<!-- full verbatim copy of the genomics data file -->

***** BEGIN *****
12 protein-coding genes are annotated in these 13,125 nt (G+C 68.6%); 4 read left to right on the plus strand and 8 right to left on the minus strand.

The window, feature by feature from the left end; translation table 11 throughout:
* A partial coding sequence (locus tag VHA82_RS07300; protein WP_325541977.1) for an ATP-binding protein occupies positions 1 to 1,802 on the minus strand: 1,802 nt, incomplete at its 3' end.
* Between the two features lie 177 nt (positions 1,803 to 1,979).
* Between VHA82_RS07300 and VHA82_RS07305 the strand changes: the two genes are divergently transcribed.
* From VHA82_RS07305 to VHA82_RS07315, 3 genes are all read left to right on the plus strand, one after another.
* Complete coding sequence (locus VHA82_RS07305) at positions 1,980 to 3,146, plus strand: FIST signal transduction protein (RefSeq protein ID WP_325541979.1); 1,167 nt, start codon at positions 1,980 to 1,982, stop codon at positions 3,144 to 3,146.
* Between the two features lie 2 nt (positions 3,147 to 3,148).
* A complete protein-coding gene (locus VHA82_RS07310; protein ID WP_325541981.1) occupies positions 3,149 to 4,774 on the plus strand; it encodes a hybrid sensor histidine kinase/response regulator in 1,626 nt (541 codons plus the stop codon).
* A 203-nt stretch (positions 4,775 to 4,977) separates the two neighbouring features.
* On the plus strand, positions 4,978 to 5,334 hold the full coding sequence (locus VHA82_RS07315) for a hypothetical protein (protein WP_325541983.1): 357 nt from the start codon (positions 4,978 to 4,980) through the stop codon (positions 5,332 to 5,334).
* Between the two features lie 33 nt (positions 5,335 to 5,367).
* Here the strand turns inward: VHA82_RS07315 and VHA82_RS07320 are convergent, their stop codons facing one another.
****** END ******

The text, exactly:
12 protein-coding genes are annotated in these 13,125 nt (G+C 68.6%); 4 read left to right on the plus strand and 8 right to left on the minus strand.

The window, feature by feature from the left end; translation table 11 throughout:
* A partial coding sequence (locus tag VHA82_RS07300; protein WP_325541977.1) for an ATP-binding protein occupies positions 1 to 1,802 on the minus strand: 1,802 nt, incomplete at its 3' end.
* Between the two features lie 177 nt (positions 1,803 to 1,979).
* Between VHA82_RS07300 and VHA82_RS07305 the strand changes: the two genes are divergently transcribed.
* From VHA82_RS07305 to VHA82_RS07315, 3 genes are all read left to right on the plus strand, one after another.
* Complete coding sequence (locus VHA82_RS07305) at positions 1,980 to 3,146, plus strand: FIST signal transduction protein (RefSeq protein ID WP_325541979.1); 1,167 nt, start codon at positions 1,980 to 1,982, stop codon at positions 3,144 to 3,146.
* Between the two features lie 2 nt (positions 3,147 to 3,148).
* A complete protein-coding gene (locus VHA82_RS07310; protein ID WP_325541981.1) occupies positions 3,149 to 4,774 on the plus strand; it encodes a hybrid sensor histidine kinase/response regulator in 1,626 nt (541 codons plus the stop codon).
* A 203-nt stretch (positions 4,775 to 4,977) separates the two neighbouring features.
* On the plus strand, positions 4,978 to 5,334 hold the full coding sequence (locus VHA82_RS07315) for a hypothetical protein (protein WP_325541983.1): 357 nt from the start codon (positions 4,978 to 4,980) through the stop codon (positions 5,332 to 5,334).
* Between the two features lie 33 nt (positions 5,335 to 5,367).
* Here the strand turns inward: VHA82_RS07315 and VHA82_RS07320 are convergent, their stop codons facing one another.